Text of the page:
1. Tribes have different ethical standards when roadbuilding and logging are concerned. For example the Kalispel Tribe of USK, WA is supporting logging virgin moist site old growth and entering an unroaded area under the guise of restoration for the Sxwuytn logging and roadbuilding EA.
    In contrast the Coeur d’Alene Tribe of Idaho, is opposing temporary road construction on the Buckskin-Saddle EA on the IPNF because of impacts to wildlife and the USFS was not sensitive to their sacred areas.
    And if a Tribe’s environmental actions are criticized, they scream racism as a tool to get capitation. I do not support returning land to the Tribes at this point in time.

    • To be fair, they are talking about co-management rather than giving the land back. I’m fine with either one, or co-management as part of a process leading to giving it back.

      You mention “ethical standards,” I say “views.” Tribes have different views about fossil fuels also, and people within Tribes don’t agree either. So how is this all going to work? How are people going to balance their views on “how the land should be managed” with “who has the most legitimate right to it?” Where do justice and ethics (both environmental and social) fit into it? It’s going to be a fascinating discussion.

      I agree, though, that racism isn’t always the best way to characterize disagreement, nor is it accurate. It doesn’t add much value and further alienates people and drives them apart.

      Unfortunately, even statespeople can get carried with political rhetoric and make that claim (or just leave the question in the air, or whatever they’re doing).

      “Rep. Haaland’s nomination is both historic and long overdue. If confirmed, she would be the first Native American Cabinet member. Her record is in line with mainstream conservation priorities. Thus, the exceptional criticism of Rep. Haaland and the threatened holds on her nomination must be motivated by something other than her record.”

      Mark and Tom Udall

      If you don’t know what someone’s motives are, why would you ascribe the worst? Does it help anything?

  2. A recent co-management example is the long-unresolved debate over co-management of the USFWS Bison Range in northwest MT by the Confederated Salish Kootenai Tribe. Over decades, the CSKT sought co-management of the refuge, which used to be part of their reservation, but it was opposed by USFWS and PEER, among others. In 2004, as Interior ASLM, I worked with another political appointee at USFWS to approve co-management of the Bison Range in 2004. That fell apart after 2 years, due to the continued concerns of USFWS. But in the 2020 Omnibus Budget, Congress directed the transfer of the Bison Range to the CSKT Reservation. On January 15, 2021, then Secretary Bernhardt signed the order of transfer. Co-management of the Bears Ears Monument in UT is another example. The 30×30 land conservation initiative has tribal co-management as one of its precepts. Native Americans have made clear that co-management of certain federal lands is something they want the Biden administration to deliver. Expect to see more co-management efforts.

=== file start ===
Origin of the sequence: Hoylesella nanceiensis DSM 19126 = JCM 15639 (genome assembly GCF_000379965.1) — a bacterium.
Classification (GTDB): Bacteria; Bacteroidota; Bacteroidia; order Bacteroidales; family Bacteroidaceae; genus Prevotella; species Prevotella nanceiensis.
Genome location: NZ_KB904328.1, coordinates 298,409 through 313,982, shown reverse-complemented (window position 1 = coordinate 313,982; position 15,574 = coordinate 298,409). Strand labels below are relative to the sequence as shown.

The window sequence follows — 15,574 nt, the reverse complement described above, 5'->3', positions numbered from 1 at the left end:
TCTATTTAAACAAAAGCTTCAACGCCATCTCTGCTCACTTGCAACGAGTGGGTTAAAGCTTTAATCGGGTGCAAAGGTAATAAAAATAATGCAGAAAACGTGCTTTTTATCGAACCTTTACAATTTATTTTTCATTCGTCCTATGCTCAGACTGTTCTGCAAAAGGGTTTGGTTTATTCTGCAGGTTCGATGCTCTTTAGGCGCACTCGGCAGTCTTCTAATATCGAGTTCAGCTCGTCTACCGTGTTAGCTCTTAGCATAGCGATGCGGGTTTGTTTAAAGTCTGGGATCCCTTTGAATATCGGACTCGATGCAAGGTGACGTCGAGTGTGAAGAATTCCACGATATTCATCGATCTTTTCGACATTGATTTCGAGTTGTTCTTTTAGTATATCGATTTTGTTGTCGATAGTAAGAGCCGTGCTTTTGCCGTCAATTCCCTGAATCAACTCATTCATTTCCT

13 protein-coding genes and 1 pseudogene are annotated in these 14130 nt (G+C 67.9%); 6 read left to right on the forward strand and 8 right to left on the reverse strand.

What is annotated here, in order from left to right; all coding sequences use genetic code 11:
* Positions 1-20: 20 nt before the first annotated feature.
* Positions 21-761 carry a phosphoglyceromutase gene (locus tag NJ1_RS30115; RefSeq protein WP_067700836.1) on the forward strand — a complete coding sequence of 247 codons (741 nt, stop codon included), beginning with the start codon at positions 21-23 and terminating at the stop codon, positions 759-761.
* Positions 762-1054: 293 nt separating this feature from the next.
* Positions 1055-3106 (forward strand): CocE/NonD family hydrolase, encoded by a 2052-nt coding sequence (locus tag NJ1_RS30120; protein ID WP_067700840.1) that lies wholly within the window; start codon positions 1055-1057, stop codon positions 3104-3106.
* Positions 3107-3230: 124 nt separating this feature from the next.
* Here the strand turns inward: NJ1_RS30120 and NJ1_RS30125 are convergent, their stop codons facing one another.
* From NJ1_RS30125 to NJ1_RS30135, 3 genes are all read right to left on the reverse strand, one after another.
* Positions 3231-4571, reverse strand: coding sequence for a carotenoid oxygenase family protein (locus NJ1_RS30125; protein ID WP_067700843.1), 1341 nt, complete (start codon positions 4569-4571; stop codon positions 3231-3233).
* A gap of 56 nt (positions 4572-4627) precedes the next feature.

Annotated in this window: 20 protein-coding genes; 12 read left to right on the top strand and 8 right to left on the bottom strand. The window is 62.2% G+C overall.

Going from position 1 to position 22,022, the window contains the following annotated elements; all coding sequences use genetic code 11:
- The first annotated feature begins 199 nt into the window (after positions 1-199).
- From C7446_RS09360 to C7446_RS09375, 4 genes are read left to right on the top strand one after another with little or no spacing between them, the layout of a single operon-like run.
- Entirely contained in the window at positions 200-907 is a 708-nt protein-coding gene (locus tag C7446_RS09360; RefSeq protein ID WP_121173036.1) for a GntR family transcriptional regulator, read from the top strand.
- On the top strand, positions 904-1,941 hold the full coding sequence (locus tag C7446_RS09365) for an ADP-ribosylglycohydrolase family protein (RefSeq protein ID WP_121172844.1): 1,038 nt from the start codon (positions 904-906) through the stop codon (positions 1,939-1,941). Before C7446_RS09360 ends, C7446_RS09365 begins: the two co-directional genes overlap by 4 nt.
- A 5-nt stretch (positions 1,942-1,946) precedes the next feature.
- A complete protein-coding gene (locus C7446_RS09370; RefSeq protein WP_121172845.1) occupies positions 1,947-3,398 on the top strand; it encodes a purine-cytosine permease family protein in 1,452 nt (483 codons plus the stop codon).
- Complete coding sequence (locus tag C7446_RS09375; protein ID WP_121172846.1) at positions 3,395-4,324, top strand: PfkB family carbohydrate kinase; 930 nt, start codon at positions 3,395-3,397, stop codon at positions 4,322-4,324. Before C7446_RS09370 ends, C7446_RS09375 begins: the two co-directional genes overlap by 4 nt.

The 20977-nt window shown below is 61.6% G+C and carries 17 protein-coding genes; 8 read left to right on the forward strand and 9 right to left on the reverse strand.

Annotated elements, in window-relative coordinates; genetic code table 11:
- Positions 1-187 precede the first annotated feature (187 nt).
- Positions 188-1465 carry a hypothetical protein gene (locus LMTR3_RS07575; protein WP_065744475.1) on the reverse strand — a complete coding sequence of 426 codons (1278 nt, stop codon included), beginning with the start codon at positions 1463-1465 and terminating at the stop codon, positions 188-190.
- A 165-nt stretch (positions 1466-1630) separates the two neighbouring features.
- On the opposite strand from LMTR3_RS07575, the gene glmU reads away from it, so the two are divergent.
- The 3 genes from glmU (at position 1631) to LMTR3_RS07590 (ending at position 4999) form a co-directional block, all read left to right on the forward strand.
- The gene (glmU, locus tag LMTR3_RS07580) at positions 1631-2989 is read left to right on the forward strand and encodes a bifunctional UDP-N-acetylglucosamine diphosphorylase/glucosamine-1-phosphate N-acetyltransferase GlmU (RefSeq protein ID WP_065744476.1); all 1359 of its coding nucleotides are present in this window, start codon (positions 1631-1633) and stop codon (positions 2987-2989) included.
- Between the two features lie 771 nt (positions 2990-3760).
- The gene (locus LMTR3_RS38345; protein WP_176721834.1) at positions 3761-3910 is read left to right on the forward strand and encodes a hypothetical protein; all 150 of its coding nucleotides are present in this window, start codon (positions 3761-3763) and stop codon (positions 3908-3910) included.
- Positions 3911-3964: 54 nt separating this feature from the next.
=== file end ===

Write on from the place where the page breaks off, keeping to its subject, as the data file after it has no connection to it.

3. Move the US Forest Service into the Department of the Interior, dissolve the Black Hills National Forest and make it a national monument co-managed by the Bureau of Indian Affairs and the tribal nations signatory to the 1868 Fort Laramie Treaty. Mato Paha (Bear Butte), the associated national grasslands and the Sioux Ranger District of the Custer/Gallatin National Forest should be included in the move.

    Rewild it and rename it Paha Sapa National Monument eventually becoming part of the Greater Missouri Basin National Wildlife Refuge connecting the CM Russell Wildlife Refuge in Montana along the Missouri River to Oacoma, South Dakota combined with corridors from Yellowstone National Park to the Yukon in the north and south to the Pecos River through Nebraska, eastern Colorado, western Kansas, Oklahoma, New Mexico and Texas.

  4. I remember from around 1990 when I was working in R6 with the Fremont National Forest, and the term “co-management” (with the Klamath Tribe) being said by Forest Service people with kind of a sneer. It reminded me of the way foresters had looked at ologists a couple of decades earlier. A threat to their professional judgment and their authority. It looks like things have progressed since then though, based on this abstract:

    “Through a Master Stewardship Agreement with the Forest Service, the Klamath Tribes now share implementation responsibilities, including prescription writing, sale layout, tree marking, and forest inventory.

    Management and Policy Implications Indian tribes across the United States have knowledge and experience managing forests for multiple benefits …”

    Still, I would make a general distinction between personal/tribal traditional uses (which I think are less of an issue on national forests than national parks) and commercial management of federal lands, regarding the degree of tribal “co.” The history of “certain lands” could also justify more of a tribal role.